Each of these is explored with practical examples of their application. Really, these are simply the practices associated with good teaching for all students.

The four remaining papers in this section of the book cover other aspects of UD. One outlines the reflections of five disabled students (Paper 6), and one considers the benefits of UD for students with psychological disabilities (Paper 7). The number of students disclosing this type of impairment has grown, but also there is evidence that many decide not to disclose. Implementing effective UD should allow the latter to experience no disadvantage stemming from their decision.

The penultimate paper (Paper 9) looks at UD in an administration course and is really a personal account of the situation in a very specific context. I would have liked to know more about the content of the course, for example in the Disability in Higher Education and Society module.

Closing the section is a paper on assessment and UD (Paper 10) which Ketterlin-Geller, Johnstone, and Thurlow contend is a neglected aspect of the implementation of the concept. They identify two major concerns: validity and accessibility. There is a very useful checklist of questions relating to assessment (page 169) which is followed by suggestions for steps to be taken when moving to assessment based around UD principles. In the final paragraph, the authors continue the important theme that I have been concerned with throughout my review – the need for more research.

Parts Three, Four and Five

As I said earlier, really I can only summarise the remaining parts of the book. Part Three on the UD of student services and physical spaces includes papers based on the experiences of staff working in student services and in campus estates offices.

Part Four on UD of technology in higher education looks at the history of assistive, accessible and universally designed technology as well as two papers each with a narrower focus (on use of video and on blended learning). The final part is about the promotion and institutionalisation of UD. It includes papers on general themes such as what helps and hinders the successful implementation of UD and some which are more narrowly focussed e.g. incorporating UD principles in an engineering course, using case studies to promote UD, and cross-campus collaboration and wider partnerships working to facilitate UD.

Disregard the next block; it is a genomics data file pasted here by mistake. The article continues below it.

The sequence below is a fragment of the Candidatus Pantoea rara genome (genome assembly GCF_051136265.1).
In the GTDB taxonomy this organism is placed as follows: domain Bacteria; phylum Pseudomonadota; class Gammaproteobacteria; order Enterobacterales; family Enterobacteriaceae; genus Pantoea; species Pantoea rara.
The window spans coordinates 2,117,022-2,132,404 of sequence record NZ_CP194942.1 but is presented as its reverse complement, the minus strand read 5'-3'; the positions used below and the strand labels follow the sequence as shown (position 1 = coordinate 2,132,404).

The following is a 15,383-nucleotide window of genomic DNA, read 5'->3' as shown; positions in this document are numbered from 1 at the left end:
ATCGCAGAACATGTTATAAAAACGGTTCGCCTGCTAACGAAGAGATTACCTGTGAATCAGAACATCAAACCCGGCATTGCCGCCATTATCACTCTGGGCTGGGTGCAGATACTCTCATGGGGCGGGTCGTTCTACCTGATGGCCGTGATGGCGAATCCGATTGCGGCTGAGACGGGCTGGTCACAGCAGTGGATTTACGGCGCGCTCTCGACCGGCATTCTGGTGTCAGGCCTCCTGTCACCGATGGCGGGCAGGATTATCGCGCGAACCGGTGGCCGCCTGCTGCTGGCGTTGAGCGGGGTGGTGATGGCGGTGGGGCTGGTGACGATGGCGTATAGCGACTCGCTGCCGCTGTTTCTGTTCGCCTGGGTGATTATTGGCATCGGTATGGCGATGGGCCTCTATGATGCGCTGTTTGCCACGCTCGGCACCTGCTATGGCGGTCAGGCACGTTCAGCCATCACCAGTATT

Closing comments

To conclude, this is an important book and should be essential reading for many staff working with disabled students in post-secondary education. In particular, given the growth in implementation of UD, the role of those working in disability services will have to change from being reactive in terms of making reasonable adjustments to becoming proactive and working strategically at the design stage of study programmes, services etc.

This book would be an extremely sound beginning in terms of getting to grips with taking on the new role having acquired a good working knowledge of UD. The book has plenty of very useful tables and practical suggestions. It is not without its shortcomings.

For me, it was disappointing in terms of its coverage of staff training and continuing professional development, especially in the final section on promotion and institutionalisation. However, the merits and positive qualities far outweigh the weaknesses.

I recommend the book wholeheartedly and with no qualms.

I can do no better than to finish my review by quoting the final remarks of Michael K. Young, president of Texas A & M University in his foreword to the book

The authors of this book make a compelling case for adopting Universal Design in all postsecondary offerings in order to support a diverse educational community and an inclusive approach to academic excellence. There is something here for everyone.

References

Scottish Higher Education Funding Council, Teachability, (2000), Edinburgh

SHEFC and available at www.teachability.strath.ac.uk

Bligh D. A. (1971) What’s the use of lectures? Exeter, D.A. and Bligh, B.